Feldman, Adams unlikely keys for Rangers

ST. LOUIS -- Neftali Feliz and Alexi Ogando are the big names in the Texas Rangers' bullpen. Feliz, after all, was last season's American League Rookie of the Year and can throw a baseball through a car wash and keep it dry. Ogando, the oufielder-turned reliever-turned starter-turned temporary bullpen dynamo, throws nearly as hard.

But it's the depth of the Texas bullpen that has allowed Ron Washington to overcame some shaky outings by his starters this postseason and why the Rangers beat the Tigers in two 11-inning games in the ALCS. Mike Adams and Scott Feldman are two of those relievers, two guys who have become indispensable parts of the Rangers' World Series run.

Both pitchers have the scars to prove that baseball isn't always easy, that for pitchers in particular it can be a grueling grind of success, failure and injury. Feldman was a lowly 30th-round pick by the Rangers in 2003, a non-prospect who then blew out his elbow four games into his professional career. He had Tommy John surgery that October. Remarkably, he reached the majors in 2005. Converted to a starter, he had a breakout season in 2009 when he won 17 games and became the Rangers' Opening Day starter in 2010.

Feldman credits former Rangers pitching Mark Connor for helping his career. "I was throwing more sidearm and he raised my arm up, which helped me do a little more against left-handers," Feldman said Tuesday. But that magical 2009 season was followed by a nightmarish 2010, as his ERA rose to 5.48 and he was left off the postseason roster and had to watch from the bench as the Rangers reached the World Series.

"I was happy to see my buddies doing so well," Feldman said, "but at the same time you want to be out there contributing and helping out." He had microfracture knee surgery in the offseason, putting his 2011 in season in doubt. While rehabbing in the minors in July, he was moved from the 15-day DL to the 60-day DL. A few days later, he was outrighted to the minors, which meant any team could have claimed him on waivers. With his salary ($4.4 million this year, $6.5 million next year), no team did. Once he cleared waivers, Feldman explained that he had enough service time to reject the assignment to the minors. The Rangers decided to activate him rather than release him.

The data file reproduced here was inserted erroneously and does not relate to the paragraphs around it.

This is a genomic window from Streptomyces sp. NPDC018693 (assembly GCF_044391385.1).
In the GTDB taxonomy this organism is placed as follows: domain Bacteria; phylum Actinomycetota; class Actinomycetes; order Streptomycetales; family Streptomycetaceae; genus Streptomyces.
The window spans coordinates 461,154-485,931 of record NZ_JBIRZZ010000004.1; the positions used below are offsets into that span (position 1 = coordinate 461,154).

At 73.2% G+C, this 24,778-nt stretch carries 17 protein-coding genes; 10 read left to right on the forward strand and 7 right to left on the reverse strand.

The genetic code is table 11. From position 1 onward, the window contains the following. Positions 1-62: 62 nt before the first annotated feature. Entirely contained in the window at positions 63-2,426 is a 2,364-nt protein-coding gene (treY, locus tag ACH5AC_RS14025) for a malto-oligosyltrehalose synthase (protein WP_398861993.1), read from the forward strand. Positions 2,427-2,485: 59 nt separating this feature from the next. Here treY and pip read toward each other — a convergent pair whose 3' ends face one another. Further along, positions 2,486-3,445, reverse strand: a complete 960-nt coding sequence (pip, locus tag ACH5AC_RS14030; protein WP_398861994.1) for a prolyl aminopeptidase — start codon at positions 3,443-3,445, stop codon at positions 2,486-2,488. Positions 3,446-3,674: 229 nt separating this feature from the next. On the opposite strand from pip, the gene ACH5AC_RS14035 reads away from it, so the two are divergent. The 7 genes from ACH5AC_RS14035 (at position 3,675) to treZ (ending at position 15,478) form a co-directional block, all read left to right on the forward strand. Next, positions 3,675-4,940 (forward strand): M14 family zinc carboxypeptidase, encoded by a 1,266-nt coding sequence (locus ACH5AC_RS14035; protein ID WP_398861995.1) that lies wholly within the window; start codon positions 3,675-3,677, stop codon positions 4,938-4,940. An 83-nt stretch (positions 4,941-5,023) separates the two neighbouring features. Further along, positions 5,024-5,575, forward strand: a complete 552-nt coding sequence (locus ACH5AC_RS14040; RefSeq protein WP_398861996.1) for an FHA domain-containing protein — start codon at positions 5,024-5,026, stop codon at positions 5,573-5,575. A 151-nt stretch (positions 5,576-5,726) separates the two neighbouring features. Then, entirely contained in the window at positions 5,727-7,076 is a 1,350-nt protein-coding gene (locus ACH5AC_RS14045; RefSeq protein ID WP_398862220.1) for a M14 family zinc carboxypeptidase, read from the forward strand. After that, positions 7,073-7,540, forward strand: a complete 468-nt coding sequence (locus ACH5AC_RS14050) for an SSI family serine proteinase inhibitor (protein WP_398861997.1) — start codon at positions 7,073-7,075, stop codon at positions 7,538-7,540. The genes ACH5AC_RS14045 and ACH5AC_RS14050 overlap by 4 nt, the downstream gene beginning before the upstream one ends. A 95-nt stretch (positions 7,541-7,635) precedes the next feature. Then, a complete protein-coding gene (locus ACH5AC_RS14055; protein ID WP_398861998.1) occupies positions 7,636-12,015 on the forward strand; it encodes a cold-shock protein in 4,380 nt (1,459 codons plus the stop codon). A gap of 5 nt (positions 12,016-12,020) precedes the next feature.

"Considering where I was in spring training, it's great to be here," Feldman said. "The other guys in the bullpen have helped in my preparation, how to be ready to enter the game at any time." Indeed, Feldman may have thrown the most important 4 1/3 innings of the Texas season, when he came on in the third inning of Game 2 of the ALCS and gave up just one hit as the Rangers rallied to tie a game they eventually won in extra innings. In 8 2/3 postseason innings, he's allowed just three hits, no walks and has nine strikeouts. And the guy who once had trouble with left-handed batters? It's admittedly a small sample size (58 at-bats), but he held them to a .155 average in the regular season.

Adams has his own scars. At least Feldman was drafted; Adams wasn't even selected in the draft out of Texas A&M-Kingsville. He signed with the Brewers as an amateur free agent and first reached the majors in 2004. He spent 2006 getting shuttled from the Brewers to the Mets to the Indians to the Padres. And then missed all of 2007 with three knee surgeries. After a solid season in 2008, he missed the first part of 2009 following shoulder surgery.

"I'll tell you what," Adams said, "I view the injuries as the best things that have happened to me. I'll admit at times I wondered if I'd ever make it back, but with all those hours I spent working out with my headphones on, you do learn to appreciate the game and how much I love to compete."

Adams returned and became one of the premier setup men in baseball. The Padres dealt him to the Rangers in July -- the team he grew up rooting for while growing up in Texas. His idol was Nolan Ryan and he had a poster of Ryan in his bedroom. He talked about meeting Ryan for the first time after the trade.

"I was in awe," he said. "I mean, it's Nolan Ryan! I was definitely more than a little awestruck. But now I'll go up to him and say hello. He doesn't come into the clubhouse too much, but sometimes I'll see him sitting on the couch in the manager's office and I'll poke my head in and try to pick his brain a little bit. He doesn't usually say much though. What can he say? He's Nolan Ryan!"

The gregarious right-hander spoke with confidence about his team's bullpen. "We probably have the most dominant bullpen in the playoffs," he said. "I know the St. Louis bullpen did a great job, but our group had an MVP-type performance (in the ALCS) as well. If they need us to come in early, we have some guys who can throw some zeroes."

Asked how the team plans to approach Albert Pujols, Adams laughed, "Don't let him hit a home run." He admitted he did get him out a few times while pitching for the Padres (Pujols is 1-for-8 off Adams, with three walks and three strikeouts). It's undoubtedly a matchup that will arise in a key situation at some point. "I hope we pitch to him and go after him," Adams said. "We know he's a great hitter, but every pitcher wants to go after after the best."

Pujols will be expected to do big things for the Cardinals. Scott Feldman and Mike Adams will be two of the key guys trying to prevent that from happening.

Follow David Schoenfield on Twitter @dschoenfield.